Associated Veterinary Specialists - Advanced Veterinary Care - St. Louis, MO
AVS Veterinary News

How to perform aThoracentesis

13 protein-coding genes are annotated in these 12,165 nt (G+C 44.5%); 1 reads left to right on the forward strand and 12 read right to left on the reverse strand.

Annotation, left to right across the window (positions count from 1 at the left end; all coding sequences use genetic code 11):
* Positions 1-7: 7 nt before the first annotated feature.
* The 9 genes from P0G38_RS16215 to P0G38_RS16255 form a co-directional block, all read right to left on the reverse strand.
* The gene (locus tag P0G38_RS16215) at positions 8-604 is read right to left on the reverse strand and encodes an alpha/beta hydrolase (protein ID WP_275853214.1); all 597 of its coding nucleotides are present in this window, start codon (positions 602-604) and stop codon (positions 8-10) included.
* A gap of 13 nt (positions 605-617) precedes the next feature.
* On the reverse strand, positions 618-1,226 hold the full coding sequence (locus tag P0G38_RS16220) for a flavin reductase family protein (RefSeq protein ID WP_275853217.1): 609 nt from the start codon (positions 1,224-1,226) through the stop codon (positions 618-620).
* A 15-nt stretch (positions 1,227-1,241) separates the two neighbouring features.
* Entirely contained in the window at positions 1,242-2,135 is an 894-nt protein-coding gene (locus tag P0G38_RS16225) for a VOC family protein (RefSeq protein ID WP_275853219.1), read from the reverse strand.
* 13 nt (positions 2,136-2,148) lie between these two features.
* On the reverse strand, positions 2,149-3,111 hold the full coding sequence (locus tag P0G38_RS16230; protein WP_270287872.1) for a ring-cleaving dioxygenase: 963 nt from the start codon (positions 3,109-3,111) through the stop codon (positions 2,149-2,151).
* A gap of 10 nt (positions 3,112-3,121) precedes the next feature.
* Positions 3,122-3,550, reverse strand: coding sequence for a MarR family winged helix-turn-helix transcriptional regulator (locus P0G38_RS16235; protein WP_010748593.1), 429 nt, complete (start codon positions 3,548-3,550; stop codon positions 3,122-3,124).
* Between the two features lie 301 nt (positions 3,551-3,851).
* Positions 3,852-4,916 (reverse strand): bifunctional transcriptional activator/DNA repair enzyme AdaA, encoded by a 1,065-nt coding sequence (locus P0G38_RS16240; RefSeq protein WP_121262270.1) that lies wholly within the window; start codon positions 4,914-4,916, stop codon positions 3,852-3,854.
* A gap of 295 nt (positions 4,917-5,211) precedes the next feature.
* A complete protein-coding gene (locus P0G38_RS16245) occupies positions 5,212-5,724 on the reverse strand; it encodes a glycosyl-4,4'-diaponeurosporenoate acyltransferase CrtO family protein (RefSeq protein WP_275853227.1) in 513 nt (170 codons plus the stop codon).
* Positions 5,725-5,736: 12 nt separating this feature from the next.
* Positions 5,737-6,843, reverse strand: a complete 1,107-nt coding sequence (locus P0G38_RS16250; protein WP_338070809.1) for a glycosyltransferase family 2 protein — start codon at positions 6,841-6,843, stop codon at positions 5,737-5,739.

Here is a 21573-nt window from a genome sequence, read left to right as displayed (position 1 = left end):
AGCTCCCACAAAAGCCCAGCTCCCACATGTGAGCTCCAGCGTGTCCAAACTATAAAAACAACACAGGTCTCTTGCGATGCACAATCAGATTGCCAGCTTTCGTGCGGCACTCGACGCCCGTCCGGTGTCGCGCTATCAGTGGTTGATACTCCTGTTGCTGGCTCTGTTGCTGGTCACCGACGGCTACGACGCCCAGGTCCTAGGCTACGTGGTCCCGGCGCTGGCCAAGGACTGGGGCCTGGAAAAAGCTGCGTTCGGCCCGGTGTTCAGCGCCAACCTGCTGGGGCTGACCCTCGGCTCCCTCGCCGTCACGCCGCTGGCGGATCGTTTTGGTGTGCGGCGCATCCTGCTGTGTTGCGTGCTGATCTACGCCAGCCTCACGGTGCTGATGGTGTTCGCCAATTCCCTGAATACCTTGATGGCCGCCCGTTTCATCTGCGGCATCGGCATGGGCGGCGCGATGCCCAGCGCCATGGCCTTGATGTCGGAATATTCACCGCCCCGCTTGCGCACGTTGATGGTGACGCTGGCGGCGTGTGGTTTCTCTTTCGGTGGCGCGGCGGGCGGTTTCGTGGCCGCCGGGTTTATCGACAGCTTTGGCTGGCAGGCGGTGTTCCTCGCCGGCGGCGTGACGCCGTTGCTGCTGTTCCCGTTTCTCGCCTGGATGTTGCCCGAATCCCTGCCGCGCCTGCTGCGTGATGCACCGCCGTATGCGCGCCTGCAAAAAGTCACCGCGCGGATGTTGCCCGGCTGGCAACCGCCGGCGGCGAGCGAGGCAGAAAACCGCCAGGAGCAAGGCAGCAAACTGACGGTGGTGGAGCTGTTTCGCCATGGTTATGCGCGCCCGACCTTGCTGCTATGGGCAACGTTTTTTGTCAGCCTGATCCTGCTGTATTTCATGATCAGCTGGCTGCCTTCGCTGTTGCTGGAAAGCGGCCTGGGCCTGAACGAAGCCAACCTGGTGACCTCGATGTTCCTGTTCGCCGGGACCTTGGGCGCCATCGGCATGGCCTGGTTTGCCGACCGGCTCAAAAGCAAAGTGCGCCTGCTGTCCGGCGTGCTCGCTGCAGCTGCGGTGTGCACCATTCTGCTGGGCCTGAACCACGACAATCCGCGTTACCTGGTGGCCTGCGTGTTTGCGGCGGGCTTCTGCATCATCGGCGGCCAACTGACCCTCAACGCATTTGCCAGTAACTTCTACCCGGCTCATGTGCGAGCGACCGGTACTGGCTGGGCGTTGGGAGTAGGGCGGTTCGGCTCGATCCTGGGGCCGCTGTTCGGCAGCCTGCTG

My first case of a pleural effusion was during my internship at the Animal Medical Center in New York City. It was an Afghan Hound and you guessed it, she had a chylothorax. I took her from the exam room back to the surgery prep area to do a thoracentesis and lucky for me, Dr. John Parks, one of the senior surgeons was standing there. I started to clip the animal’s ventral thorax and he looked at me and said “What are you doing?” His tone of voice was such that he had rarely encountered such a stupid intern. I replied that I was going to do a thoracentesis. He said “You’re doing it wrong.” I said “OK how do I do it?” “Move out of the way and I’ll show you” The best thoracentesis catheter is a bovine teat cannula. The end is blunt but sharp enough to go through the intercostal muscles. It also has side holes. You also need an extension set, a 3-way valve and a large syringe. The secret is to perform the thoracentesis with the animal on its side, with the needle penetrating dorsally on the chest wall at about the 8th interspace. The needle should be just slightly below the angle of the rib. After entry into the chest, aspirate all the fluid you can then roll the animal onto its back and continue aspirating as it goes from its side to its back. A trough is formed between the spine and the rib and there isn’t anything in the trough you can hit with the needle except the fluid. You can almost completely empty the chest with this method. Sometimes you will have to do both sides. Now, I know you are thinking that fluid gravitates downward and therefore this is a ridiculous method! But, you will find that if there is free fluid in the pleural space, the lungs collapse fairly uniformly and finding fluid on the upside is much easier than on the downside. You also will not hit the heart or the internal thoracic artery with this method. I perform a thoracentesis on a cat after they have spent 5 to 10 minutes in the induction chamber receiving only oxygen before the Sevo is turned on. I often do dogs with local anesthesia only but it depends on the dog’s nature. Remember you are much more likely to kill a pet by fighting with it than anesthetizing it!! After you perform the thoracentesis, have a full fluid analysis performed. You removed the fluid not only to relieve the respiratory distress but also to find out why it is there. Post thoracentesis radiographs should be taken which will be much easier to evaluate since the fluid has been removed.